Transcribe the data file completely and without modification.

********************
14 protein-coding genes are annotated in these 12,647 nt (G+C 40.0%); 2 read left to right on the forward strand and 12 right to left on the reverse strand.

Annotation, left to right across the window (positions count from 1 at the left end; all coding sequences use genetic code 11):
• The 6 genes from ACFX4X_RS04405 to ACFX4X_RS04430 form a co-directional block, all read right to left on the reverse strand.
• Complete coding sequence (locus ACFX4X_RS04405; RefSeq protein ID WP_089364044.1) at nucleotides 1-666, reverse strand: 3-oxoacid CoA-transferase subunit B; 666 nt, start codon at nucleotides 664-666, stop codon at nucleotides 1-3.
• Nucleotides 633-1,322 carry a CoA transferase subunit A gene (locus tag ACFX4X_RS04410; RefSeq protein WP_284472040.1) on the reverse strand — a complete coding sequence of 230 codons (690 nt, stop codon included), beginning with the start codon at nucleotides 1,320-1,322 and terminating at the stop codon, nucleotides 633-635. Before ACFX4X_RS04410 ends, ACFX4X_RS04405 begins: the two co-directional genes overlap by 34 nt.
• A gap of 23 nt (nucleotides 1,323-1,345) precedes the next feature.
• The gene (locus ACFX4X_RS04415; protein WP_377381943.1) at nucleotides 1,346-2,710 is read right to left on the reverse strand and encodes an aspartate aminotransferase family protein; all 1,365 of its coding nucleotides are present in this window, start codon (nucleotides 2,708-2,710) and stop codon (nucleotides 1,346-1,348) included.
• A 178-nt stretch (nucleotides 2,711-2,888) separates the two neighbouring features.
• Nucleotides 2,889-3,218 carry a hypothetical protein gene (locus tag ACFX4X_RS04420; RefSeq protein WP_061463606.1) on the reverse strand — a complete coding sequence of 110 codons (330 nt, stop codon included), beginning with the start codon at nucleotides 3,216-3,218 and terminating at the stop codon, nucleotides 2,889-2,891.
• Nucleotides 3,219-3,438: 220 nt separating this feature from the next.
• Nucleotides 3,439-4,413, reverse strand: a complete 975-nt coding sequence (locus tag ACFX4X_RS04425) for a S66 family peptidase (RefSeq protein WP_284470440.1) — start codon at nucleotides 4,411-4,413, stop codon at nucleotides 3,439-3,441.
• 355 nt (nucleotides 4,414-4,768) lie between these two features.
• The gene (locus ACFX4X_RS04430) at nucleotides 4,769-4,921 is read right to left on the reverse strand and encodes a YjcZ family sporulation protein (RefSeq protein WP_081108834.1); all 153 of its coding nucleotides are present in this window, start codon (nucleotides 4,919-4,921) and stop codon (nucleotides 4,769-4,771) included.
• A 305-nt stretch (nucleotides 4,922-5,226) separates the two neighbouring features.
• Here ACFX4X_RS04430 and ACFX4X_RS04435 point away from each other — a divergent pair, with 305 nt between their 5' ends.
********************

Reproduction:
14 protein-coding genes are annotated in these 12,647 nt (G+C 40.0%); 2 read left to right on the forward strand and 12 right to left on the reverse strand.

Annotation, left to right across the window (positions count from 1 at the left end; all coding sequences use genetic code 11):
• The 6 genes from ACFX4X_RS04405 to ACFX4X_RS04430 form a co-directional block, all read right to left on the reverse strand.
• Complete coding sequence (locus ACFX4X_RS04405; RefSeq protein ID WP_089364044.1) at nucleotides 1-666, reverse strand: 3-oxoacid CoA-transferase subunit B; 666 nt, start codon at nucleotides 664-666, stop codon at nucleotides 1-3.
• Nucleotides 633-1,322 carry a CoA transferase subunit A gene (locus tag ACFX4X_RS04410; RefSeq protein WP_284472040.1) on the reverse strand — a complete coding sequence of 230 codons (690 nt, stop codon included), beginning with the start codon at nucleotides 1,320-1,322 and terminating at the stop codon, nucleotides 633-635. Before ACFX4X_RS04410 ends, ACFX4X_RS04405 begins: the two co-directional genes overlap by 34 nt.
• A gap of 23 nt (nucleotides 1,323-1,345) precedes the next feature.
• The gene (locus ACFX4X_RS04415; protein WP_377381943.1) at nucleotides 1,346-2,710 is read right to left on the reverse strand and encodes an aspartate aminotransferase family protein; all 1,365 of its coding nucleotides are present in this window, start codon (nucleotides 2,708-2,710) and stop codon (nucleotides 1,346-1,348) included.
• A 178-nt stretch (nucleotides 2,711-2,888) separates the two neighbouring features.
• Nucleotides 2,889-3,218 carry a hypothetical protein gene (locus tag ACFX4X_RS04420; RefSeq protein WP_061463606.1) on the reverse strand — a complete coding sequence of 110 codons (330 nt, stop codon included), beginning with the start codon at nucleotides 3,216-3,218 and terminating at the stop codon, nucleotides 2,889-2,891.
• Nucleotides 3,219-3,438: 220 nt separating this feature from the next.
• Nucleotides 3,439-4,413, reverse strand: a complete 975-nt coding sequence (locus tag ACFX4X_RS04425) for a S66 family peptidase (RefSeq protein WP_284470440.1) — start codon at nucleotides 4,411-4,413, stop codon at nucleotides 3,439-3,441.
• 355 nt (nucleotides 4,414-4,768) lie between these two features.
• The gene (locus ACFX4X_RS04430) at nucleotides 4,769-4,921 is read right to left on the reverse strand and encodes a YjcZ family sporulation protein (RefSeq protein WP_081108834.1); all 153 of its coding nucleotides are present in this window, start codon (nucleotides 4,919-4,921) and stop codon (nucleotides 4,769-4,771) included.
• A 305-nt stretch (nucleotides 4,922-5,226) separates the two neighbouring features.
• Here ACFX4X_RS04430 and ACFX4X_RS04435 point away from each other — a divergent pair, with 305 nt between their 5' ends.